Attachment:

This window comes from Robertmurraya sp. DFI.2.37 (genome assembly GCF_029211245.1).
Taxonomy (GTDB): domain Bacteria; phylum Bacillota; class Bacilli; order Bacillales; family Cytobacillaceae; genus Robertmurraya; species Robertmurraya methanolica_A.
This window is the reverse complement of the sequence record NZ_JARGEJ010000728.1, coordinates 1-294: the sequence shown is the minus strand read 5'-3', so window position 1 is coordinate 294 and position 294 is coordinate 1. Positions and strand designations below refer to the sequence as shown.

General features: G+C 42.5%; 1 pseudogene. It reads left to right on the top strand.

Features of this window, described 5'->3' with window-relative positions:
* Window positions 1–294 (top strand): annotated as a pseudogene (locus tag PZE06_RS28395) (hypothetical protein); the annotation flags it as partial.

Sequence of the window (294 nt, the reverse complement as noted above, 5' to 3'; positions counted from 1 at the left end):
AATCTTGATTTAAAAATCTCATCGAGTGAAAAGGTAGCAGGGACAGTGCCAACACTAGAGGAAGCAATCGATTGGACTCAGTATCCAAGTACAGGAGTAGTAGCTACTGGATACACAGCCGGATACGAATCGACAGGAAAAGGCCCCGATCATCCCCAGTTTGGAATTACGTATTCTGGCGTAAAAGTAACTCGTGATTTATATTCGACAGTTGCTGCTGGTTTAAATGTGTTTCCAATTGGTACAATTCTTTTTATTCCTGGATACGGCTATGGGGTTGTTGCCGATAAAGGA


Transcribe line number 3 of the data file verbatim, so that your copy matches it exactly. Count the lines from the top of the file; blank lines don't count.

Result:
This window is the reverse complement of the sequence record NZ_JARGEJ010000728.1, coordinates 1-294: the sequence shown is the minus strand read 5'-3', so window position 1 is coordinate 294 and position 294 is coordinate 1. Positions and strand designations below refer to the sequence as shown.